Send answers to the above question and achievement-boosting suggestions to

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  1. I just looked to see who was on the board of directors at The Achievement Network… none other than Mike Contompasis, he of Boston Latin School fame. Do you think Mike would have allowed an outfit like The Achievement Network anywhere near BLS? Think BLS parents would have allowed them through the door? Not for a red hot minute.

    But they sure pay good when you’re in semi-retirement…

  2. God what an awful question. The first thing to do with that problem is to turn everything into decimals; then it’s easy to solve. It has nothing to do with re-organizing.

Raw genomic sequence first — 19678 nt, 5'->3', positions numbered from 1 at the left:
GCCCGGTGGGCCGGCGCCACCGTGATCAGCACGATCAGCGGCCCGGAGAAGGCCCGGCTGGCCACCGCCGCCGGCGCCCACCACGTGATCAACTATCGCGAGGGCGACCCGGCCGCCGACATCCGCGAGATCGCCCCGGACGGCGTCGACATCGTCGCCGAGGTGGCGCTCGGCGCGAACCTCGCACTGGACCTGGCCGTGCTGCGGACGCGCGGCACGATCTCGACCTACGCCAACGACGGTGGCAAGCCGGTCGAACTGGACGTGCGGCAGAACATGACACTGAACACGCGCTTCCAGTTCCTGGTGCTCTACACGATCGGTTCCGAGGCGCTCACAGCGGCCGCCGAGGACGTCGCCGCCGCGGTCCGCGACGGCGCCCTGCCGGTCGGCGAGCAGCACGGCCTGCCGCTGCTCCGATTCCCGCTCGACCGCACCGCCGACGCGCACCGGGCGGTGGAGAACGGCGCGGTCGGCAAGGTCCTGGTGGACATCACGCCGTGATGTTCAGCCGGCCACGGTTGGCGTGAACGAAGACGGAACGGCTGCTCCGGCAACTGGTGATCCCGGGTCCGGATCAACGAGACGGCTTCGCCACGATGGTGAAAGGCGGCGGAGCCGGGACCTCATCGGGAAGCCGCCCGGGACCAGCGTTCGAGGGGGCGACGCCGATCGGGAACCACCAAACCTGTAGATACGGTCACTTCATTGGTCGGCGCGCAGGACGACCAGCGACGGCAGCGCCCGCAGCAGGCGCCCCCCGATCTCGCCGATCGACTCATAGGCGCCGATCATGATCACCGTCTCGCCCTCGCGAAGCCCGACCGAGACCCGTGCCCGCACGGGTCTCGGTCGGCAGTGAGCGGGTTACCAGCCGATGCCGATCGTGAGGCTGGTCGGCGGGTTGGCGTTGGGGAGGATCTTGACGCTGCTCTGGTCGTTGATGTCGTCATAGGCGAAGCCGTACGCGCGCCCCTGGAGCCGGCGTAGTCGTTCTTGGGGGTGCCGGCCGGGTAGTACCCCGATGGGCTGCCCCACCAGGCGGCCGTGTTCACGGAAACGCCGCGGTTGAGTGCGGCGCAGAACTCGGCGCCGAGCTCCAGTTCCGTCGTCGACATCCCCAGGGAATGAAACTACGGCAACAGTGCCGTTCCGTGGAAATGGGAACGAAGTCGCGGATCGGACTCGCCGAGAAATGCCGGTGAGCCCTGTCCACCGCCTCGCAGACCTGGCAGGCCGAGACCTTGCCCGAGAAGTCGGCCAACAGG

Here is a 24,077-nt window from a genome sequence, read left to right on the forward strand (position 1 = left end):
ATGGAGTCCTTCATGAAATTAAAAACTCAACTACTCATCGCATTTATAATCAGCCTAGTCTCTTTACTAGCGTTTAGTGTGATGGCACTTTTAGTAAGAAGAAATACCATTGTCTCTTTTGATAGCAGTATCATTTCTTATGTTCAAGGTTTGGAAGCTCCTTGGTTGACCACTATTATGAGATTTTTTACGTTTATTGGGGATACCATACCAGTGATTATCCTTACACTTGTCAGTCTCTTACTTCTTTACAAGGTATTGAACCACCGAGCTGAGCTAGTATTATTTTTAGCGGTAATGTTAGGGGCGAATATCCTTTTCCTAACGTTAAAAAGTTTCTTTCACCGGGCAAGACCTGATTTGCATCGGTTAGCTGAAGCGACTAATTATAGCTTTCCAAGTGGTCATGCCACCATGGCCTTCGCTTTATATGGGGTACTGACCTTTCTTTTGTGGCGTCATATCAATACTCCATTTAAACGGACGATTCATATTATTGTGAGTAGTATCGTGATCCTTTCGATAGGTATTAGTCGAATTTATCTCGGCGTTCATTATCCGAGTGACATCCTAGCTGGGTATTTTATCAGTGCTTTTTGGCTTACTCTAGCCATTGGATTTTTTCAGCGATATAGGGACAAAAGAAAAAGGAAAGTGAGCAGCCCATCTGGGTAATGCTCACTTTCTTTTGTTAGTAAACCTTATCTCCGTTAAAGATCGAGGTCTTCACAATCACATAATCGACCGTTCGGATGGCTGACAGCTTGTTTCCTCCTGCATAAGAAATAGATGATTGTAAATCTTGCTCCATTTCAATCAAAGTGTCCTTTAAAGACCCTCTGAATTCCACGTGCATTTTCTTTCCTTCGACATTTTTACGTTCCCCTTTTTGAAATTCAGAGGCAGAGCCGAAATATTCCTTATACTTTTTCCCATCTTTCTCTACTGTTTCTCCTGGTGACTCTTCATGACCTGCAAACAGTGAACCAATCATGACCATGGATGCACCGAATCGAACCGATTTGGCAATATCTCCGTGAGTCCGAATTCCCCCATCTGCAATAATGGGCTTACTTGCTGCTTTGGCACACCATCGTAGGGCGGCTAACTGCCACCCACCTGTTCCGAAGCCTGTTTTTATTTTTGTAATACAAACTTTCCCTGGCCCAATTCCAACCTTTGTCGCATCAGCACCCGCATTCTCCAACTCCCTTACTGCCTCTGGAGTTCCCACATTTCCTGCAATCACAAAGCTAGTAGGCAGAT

3. That Urgent News! poster greeting elementary kids and parents might just be the most depressing example I have ever seen of what public education has become.

    I think the name of the school where the poster was displayed should be made public.

    Rich kids go to private schools and escape the testing; poor kids suffer so testing corps can rake in the cash at the poor kids’ expense. Shame, shame, shame on the person who stood with the testing corporations and made that poster. Who does that to little children?

  4. Hey there, I gave you a shout-out on my own blog. You may have heard of the Seattle MAP, and teachers who refuse to give it this year. I wrote about it here:

    That “math” question above pretty much demonstrates why these tests are so terrible and useless. And besides the costs of ANet and things like that, look how much time these kids were pulled out of class!